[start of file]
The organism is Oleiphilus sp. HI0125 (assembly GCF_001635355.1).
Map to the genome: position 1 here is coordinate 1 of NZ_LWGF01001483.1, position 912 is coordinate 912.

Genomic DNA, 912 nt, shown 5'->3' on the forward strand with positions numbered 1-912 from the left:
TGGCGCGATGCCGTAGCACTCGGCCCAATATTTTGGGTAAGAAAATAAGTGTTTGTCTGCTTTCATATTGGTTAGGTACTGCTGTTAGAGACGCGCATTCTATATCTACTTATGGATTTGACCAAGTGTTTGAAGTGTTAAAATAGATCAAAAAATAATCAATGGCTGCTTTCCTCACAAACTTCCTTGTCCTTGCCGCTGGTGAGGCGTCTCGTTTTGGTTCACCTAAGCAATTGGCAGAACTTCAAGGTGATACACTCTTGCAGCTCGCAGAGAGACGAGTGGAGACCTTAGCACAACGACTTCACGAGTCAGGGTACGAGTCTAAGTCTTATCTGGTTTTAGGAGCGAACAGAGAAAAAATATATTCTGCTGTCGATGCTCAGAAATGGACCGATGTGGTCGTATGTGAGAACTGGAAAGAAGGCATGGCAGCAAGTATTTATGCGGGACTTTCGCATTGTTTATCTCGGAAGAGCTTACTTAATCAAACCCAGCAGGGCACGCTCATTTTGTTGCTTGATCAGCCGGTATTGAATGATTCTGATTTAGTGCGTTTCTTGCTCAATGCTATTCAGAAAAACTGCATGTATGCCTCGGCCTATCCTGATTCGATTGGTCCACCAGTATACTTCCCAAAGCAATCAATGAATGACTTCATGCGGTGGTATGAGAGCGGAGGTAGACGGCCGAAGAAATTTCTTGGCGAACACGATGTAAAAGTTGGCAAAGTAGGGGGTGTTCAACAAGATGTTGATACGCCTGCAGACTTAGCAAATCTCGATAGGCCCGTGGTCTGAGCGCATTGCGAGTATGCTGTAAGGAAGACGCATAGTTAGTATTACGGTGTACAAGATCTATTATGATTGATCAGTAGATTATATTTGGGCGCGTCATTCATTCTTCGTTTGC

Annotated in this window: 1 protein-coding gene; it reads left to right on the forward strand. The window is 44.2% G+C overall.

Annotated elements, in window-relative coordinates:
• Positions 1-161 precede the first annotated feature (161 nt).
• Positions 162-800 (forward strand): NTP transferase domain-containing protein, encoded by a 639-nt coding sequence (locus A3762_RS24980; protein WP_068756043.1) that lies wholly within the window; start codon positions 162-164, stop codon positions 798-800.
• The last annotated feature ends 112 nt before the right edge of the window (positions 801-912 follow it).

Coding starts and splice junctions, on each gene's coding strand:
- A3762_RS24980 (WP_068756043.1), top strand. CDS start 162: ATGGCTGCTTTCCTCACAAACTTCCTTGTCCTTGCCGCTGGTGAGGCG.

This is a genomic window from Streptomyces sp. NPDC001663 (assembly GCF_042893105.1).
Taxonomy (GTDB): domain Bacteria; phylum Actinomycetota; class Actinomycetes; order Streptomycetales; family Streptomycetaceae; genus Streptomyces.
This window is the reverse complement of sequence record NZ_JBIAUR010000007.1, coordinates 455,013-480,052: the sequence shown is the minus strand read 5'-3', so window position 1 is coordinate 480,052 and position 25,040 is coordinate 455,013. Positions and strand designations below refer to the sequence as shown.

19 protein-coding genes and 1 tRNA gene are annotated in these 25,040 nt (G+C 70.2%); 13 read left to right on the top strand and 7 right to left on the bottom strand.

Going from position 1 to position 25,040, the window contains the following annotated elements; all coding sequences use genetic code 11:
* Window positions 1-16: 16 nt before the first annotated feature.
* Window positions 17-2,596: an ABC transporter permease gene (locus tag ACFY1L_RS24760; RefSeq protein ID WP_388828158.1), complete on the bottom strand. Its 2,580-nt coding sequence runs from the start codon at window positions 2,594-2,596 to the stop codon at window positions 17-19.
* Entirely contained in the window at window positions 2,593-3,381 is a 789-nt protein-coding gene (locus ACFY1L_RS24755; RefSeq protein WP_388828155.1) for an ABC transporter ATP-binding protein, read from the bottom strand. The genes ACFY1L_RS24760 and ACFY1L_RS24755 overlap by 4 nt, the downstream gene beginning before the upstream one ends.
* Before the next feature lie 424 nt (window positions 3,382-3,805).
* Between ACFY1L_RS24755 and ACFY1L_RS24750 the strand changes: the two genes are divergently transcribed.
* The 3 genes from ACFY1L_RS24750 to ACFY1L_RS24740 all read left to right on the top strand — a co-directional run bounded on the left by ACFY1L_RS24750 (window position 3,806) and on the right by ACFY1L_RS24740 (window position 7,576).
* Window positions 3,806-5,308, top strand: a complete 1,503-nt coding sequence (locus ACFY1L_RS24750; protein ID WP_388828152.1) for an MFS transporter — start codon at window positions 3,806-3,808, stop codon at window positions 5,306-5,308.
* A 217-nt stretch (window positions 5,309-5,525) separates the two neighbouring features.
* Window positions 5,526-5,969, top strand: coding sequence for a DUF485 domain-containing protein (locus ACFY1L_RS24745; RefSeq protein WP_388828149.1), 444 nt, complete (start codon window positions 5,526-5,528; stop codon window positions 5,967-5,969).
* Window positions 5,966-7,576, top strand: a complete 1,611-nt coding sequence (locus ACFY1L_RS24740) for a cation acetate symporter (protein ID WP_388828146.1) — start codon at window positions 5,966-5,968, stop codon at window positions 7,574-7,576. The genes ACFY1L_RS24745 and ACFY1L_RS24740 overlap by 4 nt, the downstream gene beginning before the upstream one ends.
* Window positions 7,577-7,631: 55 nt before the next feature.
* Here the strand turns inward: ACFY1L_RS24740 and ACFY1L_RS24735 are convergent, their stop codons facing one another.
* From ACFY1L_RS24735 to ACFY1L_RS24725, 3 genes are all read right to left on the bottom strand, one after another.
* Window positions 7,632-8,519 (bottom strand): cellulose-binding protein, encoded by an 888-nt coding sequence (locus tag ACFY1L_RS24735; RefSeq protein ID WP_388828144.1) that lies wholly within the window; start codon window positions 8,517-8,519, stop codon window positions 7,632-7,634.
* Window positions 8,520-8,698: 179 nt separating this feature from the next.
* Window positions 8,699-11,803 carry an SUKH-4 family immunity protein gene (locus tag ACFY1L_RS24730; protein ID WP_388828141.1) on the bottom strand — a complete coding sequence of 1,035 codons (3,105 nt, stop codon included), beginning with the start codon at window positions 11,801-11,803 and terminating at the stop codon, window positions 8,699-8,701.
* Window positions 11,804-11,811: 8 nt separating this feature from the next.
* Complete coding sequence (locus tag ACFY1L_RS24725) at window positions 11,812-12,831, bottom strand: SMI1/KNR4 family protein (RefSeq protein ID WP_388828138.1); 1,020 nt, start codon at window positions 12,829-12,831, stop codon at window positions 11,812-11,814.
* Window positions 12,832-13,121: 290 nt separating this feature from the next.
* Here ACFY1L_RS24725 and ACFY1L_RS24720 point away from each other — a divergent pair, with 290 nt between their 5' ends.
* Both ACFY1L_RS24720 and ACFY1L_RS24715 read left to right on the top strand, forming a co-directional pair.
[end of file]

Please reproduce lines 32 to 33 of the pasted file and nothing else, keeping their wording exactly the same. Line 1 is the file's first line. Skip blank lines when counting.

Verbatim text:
* Window positions 8,699-11,803 carry an SUKH-4 family immunity protein gene (locus tag ACFY1L_RS24730; protein ID WP_388828141.1) on the bottom strand — a complete coding sequence of 1,035 codons (3,105 nt, stop codon included), beginning with the start codon at window positions 11,801-11,803 and terminating at the stop codon, window positions 8,699-8,701.
* Window positions 11,804-11,811: 8 nt separating this feature from the next.